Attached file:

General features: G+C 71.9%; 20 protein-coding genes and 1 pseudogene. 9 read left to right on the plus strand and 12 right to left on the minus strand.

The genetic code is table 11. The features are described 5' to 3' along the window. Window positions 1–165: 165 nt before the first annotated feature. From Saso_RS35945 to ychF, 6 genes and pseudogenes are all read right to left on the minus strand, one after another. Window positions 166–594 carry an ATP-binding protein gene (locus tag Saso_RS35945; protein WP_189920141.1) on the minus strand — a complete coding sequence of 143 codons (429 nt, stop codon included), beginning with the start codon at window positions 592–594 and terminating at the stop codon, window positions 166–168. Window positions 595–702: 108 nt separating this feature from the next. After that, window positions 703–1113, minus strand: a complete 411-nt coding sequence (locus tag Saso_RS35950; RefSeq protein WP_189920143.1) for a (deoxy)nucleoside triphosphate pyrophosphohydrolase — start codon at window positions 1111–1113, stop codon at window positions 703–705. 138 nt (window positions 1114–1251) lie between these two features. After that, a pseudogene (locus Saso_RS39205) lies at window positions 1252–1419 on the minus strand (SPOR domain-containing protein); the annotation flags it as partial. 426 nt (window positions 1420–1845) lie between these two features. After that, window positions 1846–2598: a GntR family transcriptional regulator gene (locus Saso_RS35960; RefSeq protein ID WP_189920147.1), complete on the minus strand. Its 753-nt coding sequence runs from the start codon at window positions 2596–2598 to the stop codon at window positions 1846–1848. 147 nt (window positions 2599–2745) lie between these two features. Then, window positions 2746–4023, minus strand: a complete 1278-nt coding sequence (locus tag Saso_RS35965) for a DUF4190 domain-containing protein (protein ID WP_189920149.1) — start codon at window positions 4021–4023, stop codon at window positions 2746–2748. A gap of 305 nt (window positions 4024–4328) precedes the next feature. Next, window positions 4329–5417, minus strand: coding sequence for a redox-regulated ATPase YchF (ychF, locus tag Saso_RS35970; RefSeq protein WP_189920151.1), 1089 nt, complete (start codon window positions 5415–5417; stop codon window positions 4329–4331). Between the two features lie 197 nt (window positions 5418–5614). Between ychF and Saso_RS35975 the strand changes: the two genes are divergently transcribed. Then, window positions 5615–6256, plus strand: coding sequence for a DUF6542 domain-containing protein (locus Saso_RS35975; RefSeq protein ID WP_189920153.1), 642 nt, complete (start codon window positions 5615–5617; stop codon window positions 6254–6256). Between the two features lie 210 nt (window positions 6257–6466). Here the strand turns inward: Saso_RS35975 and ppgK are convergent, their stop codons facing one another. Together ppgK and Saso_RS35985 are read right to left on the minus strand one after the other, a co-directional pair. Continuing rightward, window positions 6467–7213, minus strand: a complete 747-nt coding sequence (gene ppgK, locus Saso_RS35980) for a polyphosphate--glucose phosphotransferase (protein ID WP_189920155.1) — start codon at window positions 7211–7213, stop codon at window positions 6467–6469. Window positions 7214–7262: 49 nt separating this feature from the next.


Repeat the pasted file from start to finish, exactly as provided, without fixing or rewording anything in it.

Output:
General features: G+C 71.9%; 20 protein-coding genes and 1 pseudogene. 9 read left to right on the plus strand and 12 right to left on the minus strand.

The genetic code is table 11. The features are described 5' to 3' along the window. Window positions 1–165: 165 nt before the first annotated feature. From Saso_RS35945 to ychF, 6 genes and pseudogenes are all read right to left on the minus strand, one after another. Window positions 166–594 carry an ATP-binding protein gene (locus tag Saso_RS35945; protein WP_189920141.1) on the minus strand — a complete coding sequence of 143 codons (429 nt, stop codon included), beginning with the start codon at window positions 592–594 and terminating at the stop codon, window positions 166–168. Window positions 595–702: 108 nt separating this feature from the next. After that, window positions 703–1113, minus strand: a complete 411-nt coding sequence (locus tag Saso_RS35950; RefSeq protein WP_189920143.1) for a (deoxy)nucleoside triphosphate pyrophosphohydrolase — start codon at window positions 1111–1113, stop codon at window positions 703–705. 138 nt (window positions 1114–1251) lie between these two features. After that, a pseudogene (locus Saso_RS39205) lies at window positions 1252–1419 on the minus strand (SPOR domain-containing protein); the annotation flags it as partial. 426 nt (window positions 1420–1845) lie between these two features. After that, window positions 1846–2598: a GntR family transcriptional regulator gene (locus Saso_RS35960; RefSeq protein ID WP_189920147.1), complete on the minus strand. Its 753-nt coding sequence runs from the start codon at window positions 2596–2598 to the stop codon at window positions 1846–1848. 147 nt (window positions 2599–2745) lie between these two features. Then, window positions 2746–4023, minus strand: a complete 1278-nt coding sequence (locus tag Saso_RS35965) for a DUF4190 domain-containing protein (protein ID WP_189920149.1) — start codon at window positions 4021–4023, stop codon at window positions 2746–2748. A gap of 305 nt (window positions 4024–4328) precedes the next feature. Next, window positions 4329–5417, minus strand: coding sequence for a redox-regulated ATPase YchF (ychF, locus tag Saso_RS35970; RefSeq protein WP_189920151.1), 1089 nt, complete (start codon window positions 5415–5417; stop codon window positions 4329–4331). Between the two features lie 197 nt (window positions 5418–5614). Between ychF and Saso_RS35975 the strand changes: the two genes are divergently transcribed. Then, window positions 5615–6256, plus strand: coding sequence for a DUF6542 domain-containing protein (locus Saso_RS35975; RefSeq protein ID WP_189920153.1), 642 nt, complete (start codon window positions 5615–5617; stop codon window positions 6254–6256). Between the two features lie 210 nt (window positions 6257–6466). Here the strand turns inward: Saso_RS35975 and ppgK are convergent, their stop codons facing one another. Together ppgK and Saso_RS35985 are read right to left on the minus strand one after the other, a co-directional pair. Continuing rightward, window positions 6467–7213, minus strand: a complete 747-nt coding sequence (gene ppgK, locus Saso_RS35980) for a polyphosphate--glucose phosphotransferase (protein ID WP_189920155.1) — start codon at window positions 7211–7213, stop codon at window positions 6467–6469. Window positions 7214–7262: 49 nt separating this feature from the next.